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Pain. 1998 May;76(1-2):127-35.

Cerebral responses to a continual tonic pain stimulus measured using positron emission tomography.

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PET Facility, University of Pittsburgh Medical Center, PA 15213, USA.


We have previously demonstrated the localised positron emission tomographic cerebral correlates of the experience of painful phasic heat in the normal human brain. In this study we examine whether these responses are different using a continuous, tonic heat stimulus. The regional cerebral responses to non-painful and painful thermal stimuli in 12 male subjects were studied by monitoring serial measurements of regional cerebral blood flow (rCBF) with positron emission tomography (PET) using H2(15)O. Significantly increased rCBF responses to tonic noxious stimulation compared with non-noxious stimulation were observed bilaterally in the anterior cingulate (Brodmann's area (BA) 24) cortex. Contralateral responses were observed in the lentiform nucleus and posterior insula cortex and ipsilateral responses were observed in the thalamus, cerebellum, prefrontal (BA 10) cortex and anterior insula cortex. These findings demonstrate general agreement between the main areas of cerebral activation during both phasic and tonic pain.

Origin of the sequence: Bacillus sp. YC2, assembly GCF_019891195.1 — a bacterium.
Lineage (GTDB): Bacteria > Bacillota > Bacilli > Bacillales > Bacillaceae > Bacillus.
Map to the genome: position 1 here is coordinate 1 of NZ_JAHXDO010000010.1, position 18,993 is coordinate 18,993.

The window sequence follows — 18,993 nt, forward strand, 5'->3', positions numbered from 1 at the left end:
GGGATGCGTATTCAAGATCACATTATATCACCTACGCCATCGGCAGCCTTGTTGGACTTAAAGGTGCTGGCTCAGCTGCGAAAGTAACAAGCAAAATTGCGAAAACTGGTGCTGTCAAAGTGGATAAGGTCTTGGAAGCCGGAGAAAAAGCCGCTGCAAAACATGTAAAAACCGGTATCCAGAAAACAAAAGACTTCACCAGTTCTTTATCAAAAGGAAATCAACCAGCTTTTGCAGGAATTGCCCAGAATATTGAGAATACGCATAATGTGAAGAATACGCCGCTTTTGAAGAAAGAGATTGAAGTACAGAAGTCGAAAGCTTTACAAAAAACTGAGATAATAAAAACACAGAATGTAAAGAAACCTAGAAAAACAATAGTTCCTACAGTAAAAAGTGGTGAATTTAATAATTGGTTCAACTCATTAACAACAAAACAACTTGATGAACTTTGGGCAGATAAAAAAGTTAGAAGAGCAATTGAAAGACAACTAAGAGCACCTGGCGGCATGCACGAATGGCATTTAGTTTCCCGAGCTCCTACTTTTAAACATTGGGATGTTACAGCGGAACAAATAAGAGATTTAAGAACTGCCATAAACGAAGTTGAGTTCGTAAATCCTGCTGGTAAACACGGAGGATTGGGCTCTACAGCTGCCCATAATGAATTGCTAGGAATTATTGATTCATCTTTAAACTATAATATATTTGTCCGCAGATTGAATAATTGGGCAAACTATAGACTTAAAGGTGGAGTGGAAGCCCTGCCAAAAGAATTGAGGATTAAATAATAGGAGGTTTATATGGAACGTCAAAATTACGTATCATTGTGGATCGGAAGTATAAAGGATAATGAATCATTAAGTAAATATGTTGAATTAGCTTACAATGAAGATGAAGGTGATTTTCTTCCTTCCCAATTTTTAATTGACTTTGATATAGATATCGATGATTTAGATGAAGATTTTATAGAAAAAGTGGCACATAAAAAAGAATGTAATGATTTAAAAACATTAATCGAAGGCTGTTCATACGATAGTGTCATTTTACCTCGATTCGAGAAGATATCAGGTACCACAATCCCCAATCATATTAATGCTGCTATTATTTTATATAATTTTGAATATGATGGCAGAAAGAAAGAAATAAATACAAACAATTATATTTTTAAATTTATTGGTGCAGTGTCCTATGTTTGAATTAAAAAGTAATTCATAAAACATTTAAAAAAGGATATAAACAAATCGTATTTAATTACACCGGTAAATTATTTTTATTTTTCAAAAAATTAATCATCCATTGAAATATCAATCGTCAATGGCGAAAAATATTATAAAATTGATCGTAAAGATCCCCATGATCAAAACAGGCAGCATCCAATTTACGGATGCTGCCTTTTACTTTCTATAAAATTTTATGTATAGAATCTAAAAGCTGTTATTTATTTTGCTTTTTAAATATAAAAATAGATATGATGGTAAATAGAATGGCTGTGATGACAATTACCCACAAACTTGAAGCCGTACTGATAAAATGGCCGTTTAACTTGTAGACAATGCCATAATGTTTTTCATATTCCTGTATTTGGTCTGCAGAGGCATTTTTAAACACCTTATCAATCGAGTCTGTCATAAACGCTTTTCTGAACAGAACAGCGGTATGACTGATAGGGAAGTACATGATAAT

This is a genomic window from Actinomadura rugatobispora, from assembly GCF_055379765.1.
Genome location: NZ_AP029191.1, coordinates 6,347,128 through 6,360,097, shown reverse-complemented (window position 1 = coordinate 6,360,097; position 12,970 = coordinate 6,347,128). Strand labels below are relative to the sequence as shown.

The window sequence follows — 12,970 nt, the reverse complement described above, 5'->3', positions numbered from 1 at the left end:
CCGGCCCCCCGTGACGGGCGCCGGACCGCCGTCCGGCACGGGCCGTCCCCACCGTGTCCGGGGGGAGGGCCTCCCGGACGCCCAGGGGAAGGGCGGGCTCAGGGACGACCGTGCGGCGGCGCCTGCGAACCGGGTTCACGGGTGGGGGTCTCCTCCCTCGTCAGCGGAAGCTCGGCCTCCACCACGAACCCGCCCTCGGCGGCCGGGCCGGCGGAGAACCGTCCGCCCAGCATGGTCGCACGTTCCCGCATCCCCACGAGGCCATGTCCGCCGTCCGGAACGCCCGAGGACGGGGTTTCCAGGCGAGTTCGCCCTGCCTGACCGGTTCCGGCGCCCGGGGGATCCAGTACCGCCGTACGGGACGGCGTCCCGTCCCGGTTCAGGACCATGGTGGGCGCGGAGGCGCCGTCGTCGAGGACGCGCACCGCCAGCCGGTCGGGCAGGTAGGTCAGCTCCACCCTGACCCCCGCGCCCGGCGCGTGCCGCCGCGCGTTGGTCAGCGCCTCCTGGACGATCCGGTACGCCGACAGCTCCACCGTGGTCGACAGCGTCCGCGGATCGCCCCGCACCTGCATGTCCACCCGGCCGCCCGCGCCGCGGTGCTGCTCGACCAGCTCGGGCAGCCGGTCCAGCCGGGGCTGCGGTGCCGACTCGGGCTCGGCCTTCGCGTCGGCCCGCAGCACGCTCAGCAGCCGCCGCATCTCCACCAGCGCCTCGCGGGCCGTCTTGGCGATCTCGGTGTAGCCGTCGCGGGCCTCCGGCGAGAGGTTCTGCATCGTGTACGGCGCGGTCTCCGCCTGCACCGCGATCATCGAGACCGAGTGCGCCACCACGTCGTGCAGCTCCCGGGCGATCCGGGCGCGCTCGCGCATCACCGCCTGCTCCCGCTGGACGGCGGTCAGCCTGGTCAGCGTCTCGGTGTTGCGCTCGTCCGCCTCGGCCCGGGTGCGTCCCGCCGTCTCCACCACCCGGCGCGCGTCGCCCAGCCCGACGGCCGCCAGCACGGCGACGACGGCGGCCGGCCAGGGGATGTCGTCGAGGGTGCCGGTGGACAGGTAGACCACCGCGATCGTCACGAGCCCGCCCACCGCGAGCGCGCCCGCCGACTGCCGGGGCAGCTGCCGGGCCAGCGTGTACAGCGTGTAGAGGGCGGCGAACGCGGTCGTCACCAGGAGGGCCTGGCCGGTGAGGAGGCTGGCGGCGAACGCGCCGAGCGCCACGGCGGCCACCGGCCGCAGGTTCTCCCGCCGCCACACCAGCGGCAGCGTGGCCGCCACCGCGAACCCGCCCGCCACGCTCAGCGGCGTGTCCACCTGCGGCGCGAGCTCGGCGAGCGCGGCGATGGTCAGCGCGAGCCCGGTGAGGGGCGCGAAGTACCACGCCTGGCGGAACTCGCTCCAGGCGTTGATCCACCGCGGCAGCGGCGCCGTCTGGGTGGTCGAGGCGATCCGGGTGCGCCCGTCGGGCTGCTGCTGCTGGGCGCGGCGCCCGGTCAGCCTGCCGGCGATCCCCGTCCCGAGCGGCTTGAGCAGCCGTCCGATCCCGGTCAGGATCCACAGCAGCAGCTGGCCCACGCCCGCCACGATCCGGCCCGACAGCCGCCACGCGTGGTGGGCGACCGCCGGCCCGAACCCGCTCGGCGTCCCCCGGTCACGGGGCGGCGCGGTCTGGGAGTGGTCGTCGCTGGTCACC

[Indexed for MEDLINE]

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